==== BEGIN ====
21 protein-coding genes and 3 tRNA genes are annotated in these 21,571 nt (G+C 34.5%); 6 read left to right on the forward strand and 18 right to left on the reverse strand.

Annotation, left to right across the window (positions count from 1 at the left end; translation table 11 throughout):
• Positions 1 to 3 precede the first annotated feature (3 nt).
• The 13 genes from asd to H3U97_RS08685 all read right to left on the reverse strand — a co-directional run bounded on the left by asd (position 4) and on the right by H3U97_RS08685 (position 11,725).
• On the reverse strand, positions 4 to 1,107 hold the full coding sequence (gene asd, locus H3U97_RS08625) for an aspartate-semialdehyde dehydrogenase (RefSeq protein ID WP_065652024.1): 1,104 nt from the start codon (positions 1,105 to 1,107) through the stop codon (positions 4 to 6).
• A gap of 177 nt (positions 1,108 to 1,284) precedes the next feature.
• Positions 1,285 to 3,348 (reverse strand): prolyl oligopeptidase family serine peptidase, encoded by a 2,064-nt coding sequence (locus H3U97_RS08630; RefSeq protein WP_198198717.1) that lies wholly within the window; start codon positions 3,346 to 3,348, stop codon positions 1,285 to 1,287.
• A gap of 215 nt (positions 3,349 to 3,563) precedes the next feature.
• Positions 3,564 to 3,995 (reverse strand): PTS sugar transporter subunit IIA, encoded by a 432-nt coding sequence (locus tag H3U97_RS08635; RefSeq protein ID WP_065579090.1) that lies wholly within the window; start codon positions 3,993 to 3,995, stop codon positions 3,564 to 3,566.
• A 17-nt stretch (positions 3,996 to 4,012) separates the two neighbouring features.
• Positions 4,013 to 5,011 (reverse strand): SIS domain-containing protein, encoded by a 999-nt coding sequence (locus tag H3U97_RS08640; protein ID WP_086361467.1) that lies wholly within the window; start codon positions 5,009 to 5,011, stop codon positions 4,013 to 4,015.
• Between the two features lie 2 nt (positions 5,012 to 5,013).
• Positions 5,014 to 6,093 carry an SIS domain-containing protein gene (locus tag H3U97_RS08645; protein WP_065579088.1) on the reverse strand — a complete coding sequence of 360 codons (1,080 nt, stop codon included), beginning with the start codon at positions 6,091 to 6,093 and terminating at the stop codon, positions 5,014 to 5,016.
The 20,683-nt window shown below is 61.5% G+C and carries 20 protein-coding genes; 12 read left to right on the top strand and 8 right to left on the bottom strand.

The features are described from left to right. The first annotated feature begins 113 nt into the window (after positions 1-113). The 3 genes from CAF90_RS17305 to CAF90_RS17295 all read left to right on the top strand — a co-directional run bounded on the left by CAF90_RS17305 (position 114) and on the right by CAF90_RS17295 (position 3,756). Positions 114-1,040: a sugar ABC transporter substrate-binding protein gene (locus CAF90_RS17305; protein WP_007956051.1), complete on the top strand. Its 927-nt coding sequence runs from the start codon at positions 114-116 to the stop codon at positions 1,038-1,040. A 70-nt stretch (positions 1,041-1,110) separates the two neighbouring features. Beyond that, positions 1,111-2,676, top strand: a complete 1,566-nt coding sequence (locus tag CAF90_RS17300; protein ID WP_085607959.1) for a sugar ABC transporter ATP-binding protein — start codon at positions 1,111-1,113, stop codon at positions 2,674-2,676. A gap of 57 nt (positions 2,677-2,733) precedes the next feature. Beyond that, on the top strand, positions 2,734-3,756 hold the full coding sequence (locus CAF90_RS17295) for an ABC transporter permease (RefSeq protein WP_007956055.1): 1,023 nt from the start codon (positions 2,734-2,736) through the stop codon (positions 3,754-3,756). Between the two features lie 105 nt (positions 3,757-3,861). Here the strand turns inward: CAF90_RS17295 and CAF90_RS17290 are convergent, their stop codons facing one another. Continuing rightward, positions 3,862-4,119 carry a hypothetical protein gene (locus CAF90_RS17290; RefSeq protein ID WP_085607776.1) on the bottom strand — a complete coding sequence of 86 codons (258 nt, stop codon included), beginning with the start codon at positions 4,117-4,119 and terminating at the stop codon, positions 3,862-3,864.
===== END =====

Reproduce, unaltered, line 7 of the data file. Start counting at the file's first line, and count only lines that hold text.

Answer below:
• Positions 1,285 to 3,348 (reverse strand): prolyl oligopeptidase family serine peptidase, encoded by a 2,064-nt coding sequence (locus H3U97_RS08630; RefSeq protein WP_198198717.1) that lies wholly within the window; start codon positions 3,346 to 3,348, stop codon positions 1,285 to 1,287.